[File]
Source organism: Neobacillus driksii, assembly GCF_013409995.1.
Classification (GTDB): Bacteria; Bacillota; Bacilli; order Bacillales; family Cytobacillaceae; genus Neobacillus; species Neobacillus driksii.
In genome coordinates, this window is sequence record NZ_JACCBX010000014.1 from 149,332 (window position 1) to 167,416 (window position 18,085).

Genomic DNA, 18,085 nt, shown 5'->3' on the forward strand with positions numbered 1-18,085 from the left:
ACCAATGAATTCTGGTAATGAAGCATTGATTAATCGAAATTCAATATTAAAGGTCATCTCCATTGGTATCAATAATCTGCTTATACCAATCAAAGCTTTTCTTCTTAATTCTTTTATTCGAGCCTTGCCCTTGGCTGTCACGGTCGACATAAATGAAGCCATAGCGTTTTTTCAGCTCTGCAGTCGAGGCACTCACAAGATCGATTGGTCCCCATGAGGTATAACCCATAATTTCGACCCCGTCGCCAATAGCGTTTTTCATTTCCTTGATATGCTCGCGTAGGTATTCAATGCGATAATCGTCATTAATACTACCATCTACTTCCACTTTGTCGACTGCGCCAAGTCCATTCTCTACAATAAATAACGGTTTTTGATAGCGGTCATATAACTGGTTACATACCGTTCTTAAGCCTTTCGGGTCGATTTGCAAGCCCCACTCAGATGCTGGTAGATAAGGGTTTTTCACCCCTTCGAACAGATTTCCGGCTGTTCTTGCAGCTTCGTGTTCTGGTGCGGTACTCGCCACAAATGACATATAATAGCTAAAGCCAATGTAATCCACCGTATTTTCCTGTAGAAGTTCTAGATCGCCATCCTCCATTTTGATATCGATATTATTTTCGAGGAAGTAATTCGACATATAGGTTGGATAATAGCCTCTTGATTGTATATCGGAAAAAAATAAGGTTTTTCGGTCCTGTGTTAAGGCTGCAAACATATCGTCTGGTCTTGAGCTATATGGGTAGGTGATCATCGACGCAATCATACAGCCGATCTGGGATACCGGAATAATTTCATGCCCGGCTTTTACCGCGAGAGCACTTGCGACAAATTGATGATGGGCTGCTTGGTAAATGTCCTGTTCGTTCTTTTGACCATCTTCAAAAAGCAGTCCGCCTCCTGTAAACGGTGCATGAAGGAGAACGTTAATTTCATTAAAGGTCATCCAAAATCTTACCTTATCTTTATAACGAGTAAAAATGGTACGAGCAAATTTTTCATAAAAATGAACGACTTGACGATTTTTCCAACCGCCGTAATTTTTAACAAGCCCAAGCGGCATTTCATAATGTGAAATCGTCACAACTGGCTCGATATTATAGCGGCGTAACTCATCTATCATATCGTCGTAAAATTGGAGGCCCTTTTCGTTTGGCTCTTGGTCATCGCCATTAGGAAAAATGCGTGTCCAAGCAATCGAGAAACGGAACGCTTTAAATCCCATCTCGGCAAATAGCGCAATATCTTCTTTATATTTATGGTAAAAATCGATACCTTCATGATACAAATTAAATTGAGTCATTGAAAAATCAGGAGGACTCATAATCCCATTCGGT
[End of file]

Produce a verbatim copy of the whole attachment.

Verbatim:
Source organism: Neobacillus driksii, assembly GCF_013409995.1.
Classification (GTDB): Bacteria; Bacillota; Bacilli; order Bacillales; family Cytobacillaceae; genus Neobacillus; species Neobacillus driksii.
In genome coordinates, this window is sequence record NZ_JACCBX010000014.1 from 149,332 (window position 1) to 167,416 (window position 18,085).

Genomic DNA, 18,085 nt, shown 5'->3' on the forward strand with positions numbered 1-18,085 from the left:
ACCAATGAATTCTGGTAATGAAGCATTGATTAATCGAAATTCAATATTAAAGGTCATCTCCATTGGTATCAATAATCTGCTTATACCAATCAAAGCTTTTCTTCTTAATTCTTTTATTCGAGCCTTGCCCTTGGCTGTCACGGTCGACATAAATGAAGCCATAGCGTTTTTTCAGCTCTGCAGTCGAGGCACTCACAAGATCGATTGGTCCCCATGAGGTATAACCCATAATTTCGACCCCGTCGCCAATAGCGTTTTTCATTTCCTTGATATGCTCGCGTAGGTATTCAATGCGATAATCGTCATTAATACTACCATCTACTTCCACTTTGTCGACTGCGCCAAGTCCATTCTCTACAATAAATAACGGTTTTTGATAGCGGTCATATAACTGGTTACATACCGTTCTTAAGCCTTTCGGGTCGATTTGCAAGCCCCACTCAGATGCTGGTAGATAAGGGTTTTTCACCCCTTCGAACAGATTTCCGGCTGTTCTTGCAGCTTCGTGTTCTGGTGCGGTACTCGCCACAAATGACATATAATAGCTAAAGCCAATGTAATCCACCGTATTTTCCTGTAGAAGTTCTAGATCGCCATCCTCCATTTTGATATCGATATTATTTTCGAGGAAGTAATTCGACATATAGGTTGGATAATAGCCTCTTGATTGTATATCGGAAAAAAATAAGGTTTTTCGGTCCTGTGTTAAGGCTGCAAACATATCGTCTGGTCTTGAGCTATATGGGTAGGTGATCATCGACGCAATCATACAGCCGATCTGGGATACCGGAATAATTTCATGCCCGGCTTTTACCGCGAGAGCACTTGCGACAAATTGATGATGGGCTGCTTGGTAAATGTCCTGTTCGTTCTTTTGACCATCTTCAAAAAGCAGTCCGCCTCCTGTAAACGGTGCATGAAGGAGAACGTTAATTTCATTAAAGGTCATCCAAAATCTTACCTTATCTTTATAACGAGTAAAAATGGTACGAGCAAATTTTTCATAAAAATGAACGACTTGACGATTTTTCCAACCGCCGTAATTTTTAACAAGCCCAAGCGGCATTTCATAATGTGAAATCGTCACAACTGGCTCGATATTATAGCGGCGTAACTCATCTATCATATCGTCGTAAAATTGGAGGCCCTTTTCGTTTGGCTCTTGGTCATCGCCATTAGGAAAAATGCGTGTCCAAGCAATCGAGAAACGGAACGCTTTAAATCCCATCTCGGCAAATAGCGCAATATCTTCTTTATATTTATGGTAAAAATCGATACCTTCATGATACAAATTAAATTGAGTCATTGAAAAATCAGGAGGACTCATAATCCCATTCGGT